New anti- coagulation drugs : I haven't... - AF Association

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New anti- coagulation drugs


I haven't posted recently as I have been stable. GP has said I can change from Warfarin to one of the new drugs. So is there one which is best to have - she has mentioned one that you only take 1 daily. Any advice or help appreciated please

15 Replies

This might be interesting....

I'm on Apixaban which I have to take twice a day.


in my area Rivaroxaban is the drug of choice for those not able to maintain a stable INR on warfarin. Each has pluses and minuses.

My EP prescribed twice daily Pradaxa ( dabigatran ) There is an antidote called Praxbind. I got the impression that Dr Gupta rather favoured dabigatran.


Have used Dabigatran now for 4 years. It is very convenient although you may notice easy bruising. Also you will need to talk to your dentist and pharmacist if you are having any serious dental work done. I was told that unless you are greatly at risk of stroke it is OK to stop your dose for 24 hours.

Nothing wrong with wafarin provided you check your Inr regular. 99% of people with AF use it world wide. It is a proven drug.

CDreamer in reply to tony85

My impression is that many people are now changing to the NOACs which have many advantages over WafarinWafarin, especially if you travel a lot and cannot get INR checked or if you cannot maintain a stable INR.

MarkS in reply to CDreamer

I agree NOACs are superior if you cannot keep a stable INR. I would also suggest that a Coaguchek is essential if on warfarin. If you can then keep a stable INR like many do on this site, then warfarin is actually superior to NOACs which cannot be tested. Also travelling becomes easy.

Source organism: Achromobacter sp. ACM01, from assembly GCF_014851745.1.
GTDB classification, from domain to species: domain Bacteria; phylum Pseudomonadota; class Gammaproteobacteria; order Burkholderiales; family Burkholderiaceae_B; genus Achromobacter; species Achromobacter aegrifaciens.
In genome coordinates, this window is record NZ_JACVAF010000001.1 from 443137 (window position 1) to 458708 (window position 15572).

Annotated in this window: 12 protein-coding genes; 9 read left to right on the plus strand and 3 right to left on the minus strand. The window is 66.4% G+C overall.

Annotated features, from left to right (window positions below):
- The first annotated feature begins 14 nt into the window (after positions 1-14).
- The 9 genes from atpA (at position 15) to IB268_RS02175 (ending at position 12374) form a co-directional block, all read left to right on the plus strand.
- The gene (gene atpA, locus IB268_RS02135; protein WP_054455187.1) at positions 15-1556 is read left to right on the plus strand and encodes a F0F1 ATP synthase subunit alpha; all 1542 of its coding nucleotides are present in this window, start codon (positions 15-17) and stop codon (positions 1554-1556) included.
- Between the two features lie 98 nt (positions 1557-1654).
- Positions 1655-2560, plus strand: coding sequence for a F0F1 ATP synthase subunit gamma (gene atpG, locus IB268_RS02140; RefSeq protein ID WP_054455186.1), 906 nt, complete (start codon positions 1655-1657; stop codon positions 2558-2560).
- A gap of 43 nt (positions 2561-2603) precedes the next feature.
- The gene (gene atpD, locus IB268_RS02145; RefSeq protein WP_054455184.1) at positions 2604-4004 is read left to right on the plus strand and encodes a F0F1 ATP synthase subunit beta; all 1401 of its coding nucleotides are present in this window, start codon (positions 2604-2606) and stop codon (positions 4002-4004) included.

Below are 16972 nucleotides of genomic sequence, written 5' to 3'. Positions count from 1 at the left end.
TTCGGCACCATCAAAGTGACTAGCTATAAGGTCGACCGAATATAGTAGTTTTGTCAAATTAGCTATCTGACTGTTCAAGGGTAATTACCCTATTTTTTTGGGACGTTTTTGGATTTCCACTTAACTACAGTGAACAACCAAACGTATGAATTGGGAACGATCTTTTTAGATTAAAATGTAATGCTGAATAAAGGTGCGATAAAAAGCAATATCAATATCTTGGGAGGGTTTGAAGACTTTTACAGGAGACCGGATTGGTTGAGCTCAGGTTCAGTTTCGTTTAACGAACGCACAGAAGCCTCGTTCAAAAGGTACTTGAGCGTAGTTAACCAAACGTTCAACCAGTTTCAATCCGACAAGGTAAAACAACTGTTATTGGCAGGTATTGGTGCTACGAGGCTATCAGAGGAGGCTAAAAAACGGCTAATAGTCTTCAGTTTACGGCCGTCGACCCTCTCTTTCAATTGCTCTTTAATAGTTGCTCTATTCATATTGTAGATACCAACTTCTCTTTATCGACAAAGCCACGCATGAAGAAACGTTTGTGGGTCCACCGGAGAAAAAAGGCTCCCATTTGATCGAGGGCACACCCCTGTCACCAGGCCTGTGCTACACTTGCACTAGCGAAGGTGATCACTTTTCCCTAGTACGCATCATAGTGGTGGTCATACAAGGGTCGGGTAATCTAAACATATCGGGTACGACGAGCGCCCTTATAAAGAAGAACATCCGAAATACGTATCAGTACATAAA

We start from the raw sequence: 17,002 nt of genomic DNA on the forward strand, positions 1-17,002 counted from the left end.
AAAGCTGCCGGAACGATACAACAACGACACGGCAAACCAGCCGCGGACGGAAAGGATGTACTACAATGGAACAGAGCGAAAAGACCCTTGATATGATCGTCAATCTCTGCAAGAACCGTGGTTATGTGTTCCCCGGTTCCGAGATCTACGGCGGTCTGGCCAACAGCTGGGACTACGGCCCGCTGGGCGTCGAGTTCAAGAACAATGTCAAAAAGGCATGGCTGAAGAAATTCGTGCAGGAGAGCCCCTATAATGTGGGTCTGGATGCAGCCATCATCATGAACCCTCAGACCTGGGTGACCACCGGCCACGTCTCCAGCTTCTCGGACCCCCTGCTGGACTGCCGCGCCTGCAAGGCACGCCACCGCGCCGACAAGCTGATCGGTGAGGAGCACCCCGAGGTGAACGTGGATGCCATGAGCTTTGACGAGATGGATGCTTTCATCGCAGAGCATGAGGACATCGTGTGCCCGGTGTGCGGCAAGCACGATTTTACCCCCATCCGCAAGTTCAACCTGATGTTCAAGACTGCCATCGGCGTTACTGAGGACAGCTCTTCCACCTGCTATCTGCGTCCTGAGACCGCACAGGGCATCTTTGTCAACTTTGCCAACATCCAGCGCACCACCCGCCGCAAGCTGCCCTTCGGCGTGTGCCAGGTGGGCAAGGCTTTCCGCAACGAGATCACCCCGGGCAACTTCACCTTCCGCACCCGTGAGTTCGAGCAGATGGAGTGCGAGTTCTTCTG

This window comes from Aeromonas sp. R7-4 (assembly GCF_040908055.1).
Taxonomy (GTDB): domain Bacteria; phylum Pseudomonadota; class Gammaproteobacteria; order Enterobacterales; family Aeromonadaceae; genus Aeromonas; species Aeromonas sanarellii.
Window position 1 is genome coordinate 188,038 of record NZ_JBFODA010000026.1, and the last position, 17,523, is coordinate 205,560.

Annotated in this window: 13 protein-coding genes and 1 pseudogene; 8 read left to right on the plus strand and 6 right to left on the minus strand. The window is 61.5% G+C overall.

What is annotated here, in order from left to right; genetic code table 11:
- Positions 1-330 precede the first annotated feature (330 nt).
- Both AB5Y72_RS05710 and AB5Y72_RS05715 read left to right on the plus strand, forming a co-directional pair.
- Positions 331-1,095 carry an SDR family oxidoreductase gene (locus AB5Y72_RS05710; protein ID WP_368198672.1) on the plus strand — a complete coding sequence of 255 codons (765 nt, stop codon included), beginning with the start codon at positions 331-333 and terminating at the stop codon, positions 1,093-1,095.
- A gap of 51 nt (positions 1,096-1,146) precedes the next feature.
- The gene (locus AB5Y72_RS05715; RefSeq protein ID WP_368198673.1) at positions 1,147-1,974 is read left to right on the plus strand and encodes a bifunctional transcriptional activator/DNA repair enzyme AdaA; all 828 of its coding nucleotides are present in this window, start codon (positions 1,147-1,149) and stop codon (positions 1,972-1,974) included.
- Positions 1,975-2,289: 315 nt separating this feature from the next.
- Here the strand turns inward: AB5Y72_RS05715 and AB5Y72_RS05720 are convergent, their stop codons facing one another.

Once there is a blood test for the NOACs (and it is required - blood concentrations vary hugely between people) and there is a reliable antidote which is widely available then I might consider changing. Until that time it's good old reliable warfarin for me!

seasider18 in reply to CDreamer

Neighbours travelling in Europe and Australia have been given details of clinics where they can have their INR checked.

Thank you for your comments. I will be taking Rivaroxiban so am interested in chatting to anyone taking this

The NOAC that I chose was Rivaroxaban, purely because it is once a day. I found that having to take a pill in the afternoon/evening was inconvenient (and I'd often forget), so I now take all my medication with my breakfast.

Watch the video that Koll has posted and decide which you think is for you.

Good luck. Lynn

I take Apixaban twice a day - every 12 hours. No problems as far as I'm aware. i carry a patient warning card in my wallet at all times.

Most people I know in Cumbria are being encouraged to change to NOAC`s I am on Apixaban for 16months now,no problems!

seasider18 in reply to Annekw

I wonder why they are being encouraged when NOAC's even allowing for the cost of INR testing are still cheaper. Especially when the cost conscious NHS mainly prescribe generic drugs.

This week I managed to get my GP to give me a prescription for Nexium rather than the generic I have been getting for years. When I gave the pharmacist my prescription she said that they do not keep it in stock nowadays and would have to order it. The 20mg OTC version they have on the shelf must be in some way different

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